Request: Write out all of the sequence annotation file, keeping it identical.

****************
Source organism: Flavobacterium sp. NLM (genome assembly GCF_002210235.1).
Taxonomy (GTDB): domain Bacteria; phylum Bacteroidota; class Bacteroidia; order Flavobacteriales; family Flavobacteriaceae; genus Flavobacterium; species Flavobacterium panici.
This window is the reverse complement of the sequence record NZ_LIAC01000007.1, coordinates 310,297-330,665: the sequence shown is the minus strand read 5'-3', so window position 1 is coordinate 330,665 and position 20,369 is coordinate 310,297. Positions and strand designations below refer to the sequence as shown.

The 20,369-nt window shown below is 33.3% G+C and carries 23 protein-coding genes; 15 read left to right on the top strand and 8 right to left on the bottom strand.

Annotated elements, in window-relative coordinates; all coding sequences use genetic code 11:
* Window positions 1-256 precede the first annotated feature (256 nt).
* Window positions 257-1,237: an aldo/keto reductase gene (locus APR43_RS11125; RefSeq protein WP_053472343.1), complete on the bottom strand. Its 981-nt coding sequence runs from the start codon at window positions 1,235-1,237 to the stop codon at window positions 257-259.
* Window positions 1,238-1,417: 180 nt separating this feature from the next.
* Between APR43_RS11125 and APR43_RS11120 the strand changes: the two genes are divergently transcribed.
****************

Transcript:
Source organism: Flavobacterium sp. NLM (genome assembly GCF_002210235.1).
Taxonomy (GTDB): domain Bacteria; phylum Bacteroidota; class Bacteroidia; order Flavobacteriales; family Flavobacteriaceae; genus Flavobacterium; species Flavobacterium panici.
This window is the reverse complement of the sequence record NZ_LIAC01000007.1, coordinates 310,297-330,665: the sequence shown is the minus strand read 5'-3', so window position 1 is coordinate 330,665 and position 20,369 is coordinate 310,297. Positions and strand designations below refer to the sequence as shown.

The 20,369-nt window shown below is 33.3% G+C and carries 23 protein-coding genes; 15 read left to right on the top strand and 8 right to left on the bottom strand.

Annotated elements, in window-relative coordinates; all coding sequences use genetic code 11:
* Window positions 1-256 precede the first annotated feature (256 nt).
* Window positions 257-1,237: an aldo/keto reductase gene (locus APR43_RS11125; RefSeq protein WP_053472343.1), complete on the bottom strand. Its 981-nt coding sequence runs from the start codon at window positions 1,235-1,237 to the stop codon at window positions 257-259.
* Window positions 1,238-1,417: 180 nt separating this feature from the next.
* Between APR43_RS11125 and APR43_RS11120 the strand changes: the two genes are divergently transcribed.